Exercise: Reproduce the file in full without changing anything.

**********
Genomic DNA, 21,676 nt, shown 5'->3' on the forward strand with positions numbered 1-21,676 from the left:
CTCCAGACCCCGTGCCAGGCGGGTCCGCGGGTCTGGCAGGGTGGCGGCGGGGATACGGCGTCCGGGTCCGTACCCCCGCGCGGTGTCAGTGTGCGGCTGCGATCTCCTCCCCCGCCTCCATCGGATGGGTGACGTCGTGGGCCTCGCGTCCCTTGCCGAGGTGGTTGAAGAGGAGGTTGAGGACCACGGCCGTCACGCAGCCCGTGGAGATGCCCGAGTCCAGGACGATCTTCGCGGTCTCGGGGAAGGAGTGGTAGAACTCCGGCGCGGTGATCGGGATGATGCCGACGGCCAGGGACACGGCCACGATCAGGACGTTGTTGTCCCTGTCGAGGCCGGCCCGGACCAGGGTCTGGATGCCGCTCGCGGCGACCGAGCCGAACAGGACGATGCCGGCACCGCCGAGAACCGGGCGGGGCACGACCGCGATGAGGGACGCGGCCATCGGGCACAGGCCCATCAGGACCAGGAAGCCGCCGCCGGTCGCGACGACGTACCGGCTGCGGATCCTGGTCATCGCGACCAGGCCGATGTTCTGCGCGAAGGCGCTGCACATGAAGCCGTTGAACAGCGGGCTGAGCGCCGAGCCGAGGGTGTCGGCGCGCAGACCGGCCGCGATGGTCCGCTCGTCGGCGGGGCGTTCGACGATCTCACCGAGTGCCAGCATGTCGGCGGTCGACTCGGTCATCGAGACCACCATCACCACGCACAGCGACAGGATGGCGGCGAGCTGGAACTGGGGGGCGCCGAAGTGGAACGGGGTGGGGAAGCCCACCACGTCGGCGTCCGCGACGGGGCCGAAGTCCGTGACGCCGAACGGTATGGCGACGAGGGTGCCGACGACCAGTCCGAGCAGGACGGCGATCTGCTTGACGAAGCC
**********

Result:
Genomic DNA, 21,676 nt, shown 5'->3' on the forward strand with positions numbered 1-21,676 from the left:
CTCCAGACCCCGTGCCAGGCGGGTCCGCGGGTCTGGCAGGGTGGCGGCGGGGATACGGCGTCCGGGTCCGTACCCCCGCGCGGTGTCAGTGTGCGGCTGCGATCTCCTCCCCCGCCTCCATCGGATGGGTGACGTCGTGGGCCTCGCGTCCCTTGCCGAGGTGGTTGAAGAGGAGGTTGAGGACCACGGCCGTCACGCAGCCCGTGGAGATGCCCGAGTCCAGGACGATCTTCGCGGTCTCGGGGAAGGAGTGGTAGAACTCCGGCGCGGTGATCGGGATGATGCCGACGGCCAGGGACACGGCCACGATCAGGACGTTGTTGTCCCTGTCGAGGCCGGCCCGGACCAGGGTCTGGATGCCGCTCGCGGCGACCGAGCCGAACAGGACGATGCCGGCACCGCCGAGAACCGGGCGGGGCACGACCGCGATGAGGGACGCGGCCATCGGGCACAGGCCCATCAGGACCAGGAAGCCGCCGCCGGTCGCGACGACGTACCGGCTGCGGATCCTGGTCATCGCGACCAGGCCGATGTTCTGCGCGAAGGCGCTGCACATGAAGCCGTTGAACAGCGGGCTGAGCGCCGAGCCGAGGGTGTCGGCGCGCAGACCGGCCGCGATGGTCCGCTCGTCGGCGGGGCGTTCGACGATCTCACCGAGTGCCAGCATGTCGGCGGTCGACTCGGTCATCGAGACCACCATCACCACGCACAGCGACAGGATGGCGGCGAGCTGGAACTGGGGGGCGCCGAAGTGGAACGGGGTGGGGAAGCCCACCACGTCGGCGTCCGCGACGGGGCCGAAGTCCGTGACGCCGAACGGTATGGCGACGAGGGTGCCGACGACCAGTCCGAGCAGGACGGCGATCTGCTTGACGAAGCC